In the previous posts to this series,
I set out to articulate a perspective on the opening of Euclid’s Elements as arising by abstraction of forms that arise from sensible perceptions of things experienced in the real world. I aimed to make the case that certain ones of his Definitions and the forms his Postulates take are justifiable and understandable in light of them as arising in this manner. In this concluding, I consider one further definition and postulate and then finish with how this perspective of the Elements may be seen as an expression of beauty in relationship to in the quest for human understanding of geometry.
To “round out” my discussion of arriving at the subject-matter of mathematics using the opening of Euclid’s Elements as a case study, I want at another item of reality that would have been common-place in ancient Greece:
From the reception of this wagon wheel by the senses, by abstraction from its image, we may form a line from the outer part. But how should this particular line be defined? Bernard Lonergan speculated that Euclid could have defined it as a “perfectly round line” in same spirit as in defining a straight-line as a line lying evenly between its extremes. Instead, Euclid makes a more implicit definition which would arise by abstracting from the wheel its full shape as determined by its form. From this perspective, what determines the shape of the abstracted outer line is the equality of the lengths of the straight lines abstracted from the spokes emanating from the point abstracted from the hub. This is what Euclid gives us as definitions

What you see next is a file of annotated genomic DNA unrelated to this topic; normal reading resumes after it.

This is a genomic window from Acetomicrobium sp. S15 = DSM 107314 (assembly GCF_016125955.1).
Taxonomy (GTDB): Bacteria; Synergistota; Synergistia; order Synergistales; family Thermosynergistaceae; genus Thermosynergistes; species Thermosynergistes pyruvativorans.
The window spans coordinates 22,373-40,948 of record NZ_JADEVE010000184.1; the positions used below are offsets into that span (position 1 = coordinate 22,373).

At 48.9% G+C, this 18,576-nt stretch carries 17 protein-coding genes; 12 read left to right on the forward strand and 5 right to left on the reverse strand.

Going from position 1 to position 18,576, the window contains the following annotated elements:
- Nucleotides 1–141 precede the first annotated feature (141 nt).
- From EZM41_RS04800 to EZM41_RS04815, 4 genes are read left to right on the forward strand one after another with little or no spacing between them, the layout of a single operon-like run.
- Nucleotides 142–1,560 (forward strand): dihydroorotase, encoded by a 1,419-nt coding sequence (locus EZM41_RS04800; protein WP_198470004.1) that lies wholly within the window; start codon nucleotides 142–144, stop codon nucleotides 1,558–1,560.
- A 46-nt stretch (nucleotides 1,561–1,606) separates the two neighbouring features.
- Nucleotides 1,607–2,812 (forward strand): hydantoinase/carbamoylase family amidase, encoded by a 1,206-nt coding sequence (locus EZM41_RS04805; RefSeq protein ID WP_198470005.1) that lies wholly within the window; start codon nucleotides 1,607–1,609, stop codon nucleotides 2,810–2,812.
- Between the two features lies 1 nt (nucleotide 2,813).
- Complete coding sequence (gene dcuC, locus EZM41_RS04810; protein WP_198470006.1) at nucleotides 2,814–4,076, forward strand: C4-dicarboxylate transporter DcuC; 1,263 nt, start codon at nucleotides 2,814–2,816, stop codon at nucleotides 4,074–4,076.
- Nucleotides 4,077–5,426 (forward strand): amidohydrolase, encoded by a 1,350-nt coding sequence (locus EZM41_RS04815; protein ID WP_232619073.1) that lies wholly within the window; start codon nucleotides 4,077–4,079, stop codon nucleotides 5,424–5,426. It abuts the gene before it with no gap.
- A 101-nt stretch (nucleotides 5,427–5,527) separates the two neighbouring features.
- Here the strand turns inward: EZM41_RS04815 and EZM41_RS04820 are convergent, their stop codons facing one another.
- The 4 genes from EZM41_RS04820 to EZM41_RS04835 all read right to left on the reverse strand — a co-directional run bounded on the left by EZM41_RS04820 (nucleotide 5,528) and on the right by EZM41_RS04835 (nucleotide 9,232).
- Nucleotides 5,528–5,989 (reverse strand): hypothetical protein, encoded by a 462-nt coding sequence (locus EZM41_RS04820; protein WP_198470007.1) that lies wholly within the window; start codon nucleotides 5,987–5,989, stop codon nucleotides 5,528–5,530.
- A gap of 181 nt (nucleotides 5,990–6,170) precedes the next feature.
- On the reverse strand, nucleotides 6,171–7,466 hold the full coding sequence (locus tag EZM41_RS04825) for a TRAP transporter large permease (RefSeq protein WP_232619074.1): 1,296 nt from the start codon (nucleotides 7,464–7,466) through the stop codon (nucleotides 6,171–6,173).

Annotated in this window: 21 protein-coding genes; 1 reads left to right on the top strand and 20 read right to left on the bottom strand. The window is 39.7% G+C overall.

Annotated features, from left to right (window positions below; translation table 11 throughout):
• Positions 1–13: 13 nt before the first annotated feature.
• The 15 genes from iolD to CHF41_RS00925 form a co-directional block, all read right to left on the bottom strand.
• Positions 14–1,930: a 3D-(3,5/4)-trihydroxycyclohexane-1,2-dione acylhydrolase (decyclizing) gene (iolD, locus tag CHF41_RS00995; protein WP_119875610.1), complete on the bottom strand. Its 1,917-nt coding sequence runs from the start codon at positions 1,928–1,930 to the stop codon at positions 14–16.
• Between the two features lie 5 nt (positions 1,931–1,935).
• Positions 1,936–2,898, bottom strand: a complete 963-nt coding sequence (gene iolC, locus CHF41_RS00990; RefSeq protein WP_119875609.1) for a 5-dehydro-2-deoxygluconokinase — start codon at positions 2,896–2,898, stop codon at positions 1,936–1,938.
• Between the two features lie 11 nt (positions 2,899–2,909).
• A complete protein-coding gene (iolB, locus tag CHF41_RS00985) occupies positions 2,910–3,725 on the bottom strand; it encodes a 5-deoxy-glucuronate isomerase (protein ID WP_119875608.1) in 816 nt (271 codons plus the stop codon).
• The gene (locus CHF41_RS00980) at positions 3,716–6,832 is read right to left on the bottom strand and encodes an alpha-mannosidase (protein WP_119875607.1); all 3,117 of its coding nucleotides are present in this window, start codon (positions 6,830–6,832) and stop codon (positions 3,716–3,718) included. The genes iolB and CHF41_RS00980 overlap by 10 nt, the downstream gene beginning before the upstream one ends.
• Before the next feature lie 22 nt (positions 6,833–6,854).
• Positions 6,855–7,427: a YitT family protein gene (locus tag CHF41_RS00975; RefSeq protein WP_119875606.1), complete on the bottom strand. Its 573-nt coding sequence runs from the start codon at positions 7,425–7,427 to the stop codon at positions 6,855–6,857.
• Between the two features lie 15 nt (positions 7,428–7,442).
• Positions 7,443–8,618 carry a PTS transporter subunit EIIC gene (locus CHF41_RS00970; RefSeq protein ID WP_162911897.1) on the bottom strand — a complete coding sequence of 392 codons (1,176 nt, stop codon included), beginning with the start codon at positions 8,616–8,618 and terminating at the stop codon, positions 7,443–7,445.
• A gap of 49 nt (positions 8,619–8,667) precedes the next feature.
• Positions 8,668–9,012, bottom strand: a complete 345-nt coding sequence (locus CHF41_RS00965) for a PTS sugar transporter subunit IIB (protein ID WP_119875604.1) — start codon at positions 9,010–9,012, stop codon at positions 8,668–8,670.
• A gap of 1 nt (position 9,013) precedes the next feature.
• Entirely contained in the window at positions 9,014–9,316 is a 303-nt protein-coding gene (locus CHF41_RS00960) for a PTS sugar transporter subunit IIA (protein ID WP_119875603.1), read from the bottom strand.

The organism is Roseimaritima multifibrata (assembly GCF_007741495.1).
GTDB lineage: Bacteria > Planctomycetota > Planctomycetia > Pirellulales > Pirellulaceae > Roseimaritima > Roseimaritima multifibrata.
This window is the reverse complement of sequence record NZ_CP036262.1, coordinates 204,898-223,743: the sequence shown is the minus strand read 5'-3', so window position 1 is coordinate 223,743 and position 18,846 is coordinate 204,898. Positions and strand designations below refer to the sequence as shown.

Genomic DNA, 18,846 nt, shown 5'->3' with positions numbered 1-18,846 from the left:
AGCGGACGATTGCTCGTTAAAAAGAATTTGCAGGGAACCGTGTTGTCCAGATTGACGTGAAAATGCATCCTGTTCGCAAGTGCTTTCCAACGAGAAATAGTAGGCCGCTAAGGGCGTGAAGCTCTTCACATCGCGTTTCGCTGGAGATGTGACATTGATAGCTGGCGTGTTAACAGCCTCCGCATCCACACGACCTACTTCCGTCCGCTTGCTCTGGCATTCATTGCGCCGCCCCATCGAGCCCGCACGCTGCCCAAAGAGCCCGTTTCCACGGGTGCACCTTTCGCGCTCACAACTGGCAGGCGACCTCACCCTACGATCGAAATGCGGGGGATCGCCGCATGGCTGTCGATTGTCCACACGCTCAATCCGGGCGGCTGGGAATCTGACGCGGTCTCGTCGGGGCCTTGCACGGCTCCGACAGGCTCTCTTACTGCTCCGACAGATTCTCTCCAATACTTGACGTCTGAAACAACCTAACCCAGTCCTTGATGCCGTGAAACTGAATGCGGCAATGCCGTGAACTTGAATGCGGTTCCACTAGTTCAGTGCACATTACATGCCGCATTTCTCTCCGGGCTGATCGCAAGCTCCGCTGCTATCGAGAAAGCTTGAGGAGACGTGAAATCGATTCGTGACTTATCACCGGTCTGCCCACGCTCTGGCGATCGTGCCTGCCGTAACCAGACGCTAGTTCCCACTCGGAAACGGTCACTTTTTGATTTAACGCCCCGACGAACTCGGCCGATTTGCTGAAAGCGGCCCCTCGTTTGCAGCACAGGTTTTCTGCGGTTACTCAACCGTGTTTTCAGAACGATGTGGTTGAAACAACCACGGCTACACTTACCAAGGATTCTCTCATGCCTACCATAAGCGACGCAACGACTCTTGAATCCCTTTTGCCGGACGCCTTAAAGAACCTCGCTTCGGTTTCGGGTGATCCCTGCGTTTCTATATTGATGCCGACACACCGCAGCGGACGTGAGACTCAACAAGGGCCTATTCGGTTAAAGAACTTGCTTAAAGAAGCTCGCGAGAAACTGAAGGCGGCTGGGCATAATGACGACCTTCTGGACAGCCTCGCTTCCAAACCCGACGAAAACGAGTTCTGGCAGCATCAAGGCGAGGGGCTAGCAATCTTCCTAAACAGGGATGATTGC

A circle is a plane figure contained by a single line [which is called a circumference], (such that) all of the straight-lines radiating towards [the circumference] from one point amongst those lying inside the figure are equal to one another.
And the point is called the center of the circle.
And a diameter of the circle is any straight-line, being drawn through the center, and terminated in each direction by the circumference of the circle.
Furthermore, the formation of a wheel is achievable once the hub and the spokes are determined. By abstraction, this determination is understood to say how a circle depends solely on the center and the radius as given. This Euclid does give as a postulate (Euclid’s Postulate III):
And to draw a circle with any center and radius.
I would like to point that Euclid’s approach to defining the circle is one which extends without change to define the notion of a sphere in a space (and notions of hyper-sphere in any conception of higher dimensional space).